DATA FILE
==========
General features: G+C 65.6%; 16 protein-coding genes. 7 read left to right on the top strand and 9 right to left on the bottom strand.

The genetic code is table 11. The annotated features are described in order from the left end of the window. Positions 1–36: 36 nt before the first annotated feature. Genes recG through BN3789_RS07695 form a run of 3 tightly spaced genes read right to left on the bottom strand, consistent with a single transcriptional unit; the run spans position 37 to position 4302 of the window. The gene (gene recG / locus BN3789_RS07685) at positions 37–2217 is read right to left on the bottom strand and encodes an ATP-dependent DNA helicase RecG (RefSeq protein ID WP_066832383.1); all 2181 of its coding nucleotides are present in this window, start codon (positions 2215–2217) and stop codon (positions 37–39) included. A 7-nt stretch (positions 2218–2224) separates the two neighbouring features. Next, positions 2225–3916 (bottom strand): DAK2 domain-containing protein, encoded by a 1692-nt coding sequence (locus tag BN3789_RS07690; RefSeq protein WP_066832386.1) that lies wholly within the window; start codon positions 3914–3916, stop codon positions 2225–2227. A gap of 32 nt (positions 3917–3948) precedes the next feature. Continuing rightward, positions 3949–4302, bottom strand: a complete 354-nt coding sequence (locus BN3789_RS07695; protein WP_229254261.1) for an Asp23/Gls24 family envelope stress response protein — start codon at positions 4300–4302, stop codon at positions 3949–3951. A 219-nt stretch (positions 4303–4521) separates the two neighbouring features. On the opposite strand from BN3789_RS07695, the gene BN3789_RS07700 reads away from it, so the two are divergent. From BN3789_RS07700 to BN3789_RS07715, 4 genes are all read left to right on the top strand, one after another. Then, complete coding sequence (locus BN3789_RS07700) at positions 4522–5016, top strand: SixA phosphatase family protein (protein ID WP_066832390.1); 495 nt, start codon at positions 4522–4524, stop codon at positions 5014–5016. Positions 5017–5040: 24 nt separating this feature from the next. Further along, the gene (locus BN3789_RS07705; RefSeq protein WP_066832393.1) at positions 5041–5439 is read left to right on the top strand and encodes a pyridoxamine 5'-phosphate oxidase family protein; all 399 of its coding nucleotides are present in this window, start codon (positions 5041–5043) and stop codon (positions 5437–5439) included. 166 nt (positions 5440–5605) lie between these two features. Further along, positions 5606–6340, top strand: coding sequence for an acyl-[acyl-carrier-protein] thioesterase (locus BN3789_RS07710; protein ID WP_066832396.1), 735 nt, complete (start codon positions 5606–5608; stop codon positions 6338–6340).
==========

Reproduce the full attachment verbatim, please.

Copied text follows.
General features: G+C 65.6%; 16 protein-coding genes. 7 read left to right on the top strand and 9 right to left on the bottom strand.

The genetic code is table 11. The annotated features are described in order from the left end of the window. Positions 1–36: 36 nt before the first annotated feature. Genes recG through BN3789_RS07695 form a run of 3 tightly spaced genes read right to left on the bottom strand, consistent with a single transcriptional unit; the run spans position 37 to position 4302 of the window. The gene (gene recG / locus BN3789_RS07685) at positions 37–2217 is read right to left on the bottom strand and encodes an ATP-dependent DNA helicase RecG (RefSeq protein ID WP_066832383.1); all 2181 of its coding nucleotides are present in this window, start codon (positions 2215–2217) and stop codon (positions 37–39) included. A 7-nt stretch (positions 2218–2224) separates the two neighbouring features. Next, positions 2225–3916 (bottom strand): DAK2 domain-containing protein, encoded by a 1692-nt coding sequence (locus tag BN3789_RS07690; RefSeq protein WP_066832386.1) that lies wholly within the window; start codon positions 3914–3916, stop codon positions 2225–2227. A gap of 32 nt (positions 3917–3948) precedes the next feature. Continuing rightward, positions 3949–4302, bottom strand: a complete 354-nt coding sequence (locus BN3789_RS07695; protein WP_229254261.1) for an Asp23/Gls24 family envelope stress response protein — start codon at positions 4300–4302, stop codon at positions 3949–3951. A 219-nt stretch (positions 4303–4521) separates the two neighbouring features. On the opposite strand from BN3789_RS07695, the gene BN3789_RS07700 reads away from it, so the two are divergent. From BN3789_RS07700 to BN3789_RS07715, 4 genes are all read left to right on the top strand, one after another. Then, complete coding sequence (locus BN3789_RS07700) at positions 4522–5016, top strand: SixA phosphatase family protein (protein ID WP_066832390.1); 495 nt, start codon at positions 4522–4524, stop codon at positions 5014–5016. Positions 5017–5040: 24 nt separating this feature from the next. Further along, the gene (locus BN3789_RS07705; RefSeq protein WP_066832393.1) at positions 5041–5439 is read left to right on the top strand and encodes a pyridoxamine 5'-phosphate oxidase family protein; all 399 of its coding nucleotides are present in this window, start codon (positions 5041–5043) and stop codon (positions 5437–5439) included. 166 nt (positions 5440–5605) lie between these two features. Further along, positions 5606–6340, top strand: coding sequence for an acyl-[acyl-carrier-protein] thioesterase (locus BN3789_RS07710; protein ID WP_066832396.1), 735 nt, complete (start codon positions 5606–5608; stop codon positions 6338–6340).